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Al-Qaeda attack kills 19 soldiers in Yemen

Al-Qaeda gunmen killed 19 soldiers in an attack on an army base in southern Yemen Friday, security officials said, a day after deadly assaults by rebels and a jihadist bomber.

Yemenis walk past a crater at the site of a suicide car bombing on a police station in Sheikh Othman district, in Yemen’s government-held second city Aden, on August 1, 2019. – Separate attacks by Shiite rebels and a jihadist suicide bomber killed at least 27 people in Yemen’s government-held second city Aden, many of them newly trained police cadets, security and medical sources said. (Photo by Nabil HASAN / AFP)

Al-Qaeda gunmen killed 19 soldiers in an attack on an army base in southern Yemen Friday, security officials said, a day after deadly assaults by rebels and a jihadist bomber.

The gunmen stormed Al-Mahfad base in Abyan province and remained inside for several hours before military reinforcements came, three security officials told AFP, adding that the soldiers were killed in clashes with the jihadists.

“The Qaeda gunmen took advantage of what happened (Thursday) in Aden and launched an assault on Al-Mahfad base and clashed with soldiers,” a government security official said.

“Military reinforcements were sent… and the gunmen were killed while others were driven out with air support from the (Saudi-led) coalition, in an operation that lasted hours,” the official said.

“At least 19 soldiers were killed and others wounded.”

The other two officials confirmed both the details and the death toll.

Security analyst Aleksandar Mitreski said the attacks “seem opportunistic”.

“Al-Qaeda has neither the capability nor the strategic appetite to open a new front in south Yemen,” Matreski who is also a researcher at the University of Sydney told AFP.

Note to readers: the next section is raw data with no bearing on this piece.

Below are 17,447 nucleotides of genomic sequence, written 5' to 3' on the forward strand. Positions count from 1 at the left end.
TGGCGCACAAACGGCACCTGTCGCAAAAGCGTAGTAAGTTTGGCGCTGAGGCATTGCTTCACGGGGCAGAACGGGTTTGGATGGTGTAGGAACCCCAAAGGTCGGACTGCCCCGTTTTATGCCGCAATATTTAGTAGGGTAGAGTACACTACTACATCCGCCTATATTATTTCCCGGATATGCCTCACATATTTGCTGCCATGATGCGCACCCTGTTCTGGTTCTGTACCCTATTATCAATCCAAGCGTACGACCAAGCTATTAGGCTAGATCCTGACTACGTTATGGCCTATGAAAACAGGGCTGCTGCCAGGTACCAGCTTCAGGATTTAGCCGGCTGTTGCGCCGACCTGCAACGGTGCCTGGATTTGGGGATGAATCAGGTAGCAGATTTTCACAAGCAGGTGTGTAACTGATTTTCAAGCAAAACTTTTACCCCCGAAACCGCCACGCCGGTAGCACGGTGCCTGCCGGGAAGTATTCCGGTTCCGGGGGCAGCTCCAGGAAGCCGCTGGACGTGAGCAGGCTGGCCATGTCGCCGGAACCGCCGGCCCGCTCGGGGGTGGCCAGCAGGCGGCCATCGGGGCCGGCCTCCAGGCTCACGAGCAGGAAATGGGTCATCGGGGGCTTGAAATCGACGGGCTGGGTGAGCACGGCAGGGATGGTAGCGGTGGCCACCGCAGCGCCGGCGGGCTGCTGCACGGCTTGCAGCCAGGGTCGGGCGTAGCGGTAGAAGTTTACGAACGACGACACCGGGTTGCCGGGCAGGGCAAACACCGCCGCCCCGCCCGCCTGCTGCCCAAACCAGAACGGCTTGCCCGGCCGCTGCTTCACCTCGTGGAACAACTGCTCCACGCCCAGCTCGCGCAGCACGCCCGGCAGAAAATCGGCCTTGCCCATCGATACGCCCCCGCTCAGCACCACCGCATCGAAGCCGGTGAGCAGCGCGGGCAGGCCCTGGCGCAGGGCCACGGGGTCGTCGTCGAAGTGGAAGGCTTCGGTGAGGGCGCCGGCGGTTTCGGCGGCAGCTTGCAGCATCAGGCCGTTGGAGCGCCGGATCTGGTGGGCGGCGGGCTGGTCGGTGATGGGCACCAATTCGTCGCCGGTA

“We may see other sporadic attacks in the future motivated by Al-Qaeda’s desire to remain a relevant actor in the Yemeni conflict.”

The Yemen-based Al-Qaeda in the Arabian Peninsula (AQAP), the Islamic State group and other jihadists have flourished in the chaos of the civil war between the government and the Shiite Huthi rebels.

The United States considers AQAP the global jihadist network’s most dangerous branch and has waged a long-running drone war against its leaders.

On Thursday, separate attacks by the Huthis and jihadists hit security forces in Yemen’s second city, Aden, killing at least 49 people, many of them newly trained police cadets, officials said.

‘Intelligence operation’
The first attack was a suicide car bombing carried out by jihadists on a police station that killed 13 police officers and wounded several others, a security source said.

The second attack was carried out by the Huthis, who said they launched a drone and a ballistic missile at a training camp west of Aden, that killed 39 people.

The aerial attack hit as senior commanders were overseeing a passing out parade for newly graduated cadets at Al-Jala Camp, 20 kilometres (13 miles) from the centre of Aden.

The missile struck about five metres (yards) from the viewing platform and a senior commander was among the dead, an AFP photographer reported.

Aden is controlled by Yemen’s internationally recognised government and its supporters in the Saudi-led military coalition, which has been fighting the Iran-aligned rebels since 2015.

The Huthis claimed responsibility for the drone and missile attack on Al-Jala training camp.

The Islamic State group said it was responsible for the suicide bombing on the police station, in a statement on the Telegram messaging app.

The Yemeni government said Thursday the “source and purpose (of the attacks) were the same”.

“The two attacks prove the Huthi militia rebels and other terrorist groups are sharing roles and complementing each other in a war against the Yemeni people,” a statement said.

A Huthi rebel spokesman told AFP that Thursday’s attack was an “intelligence operation” in which “a new kind of missile that we have not unveiled was used as well as a drone that provided support in a big way.”

In recent months, the rebels have hit back with missile and drone attacks targeting neighbouring Saudi Arabia.

Repeated UN peace efforts, including an accord reached in Sweden in December, have failed to end the fighting.

The conflict has killed and wounded tens of thousands of people and resulted in the world’s worst humanitarian crisis, according to the United Nations.

UN envoy Martin Griffiths voiced concern on Thursday about the latest escalation.

“I call on parties to honour their commitment to peace and put more efforts towards a political solution to the conflict,” he tweeted.

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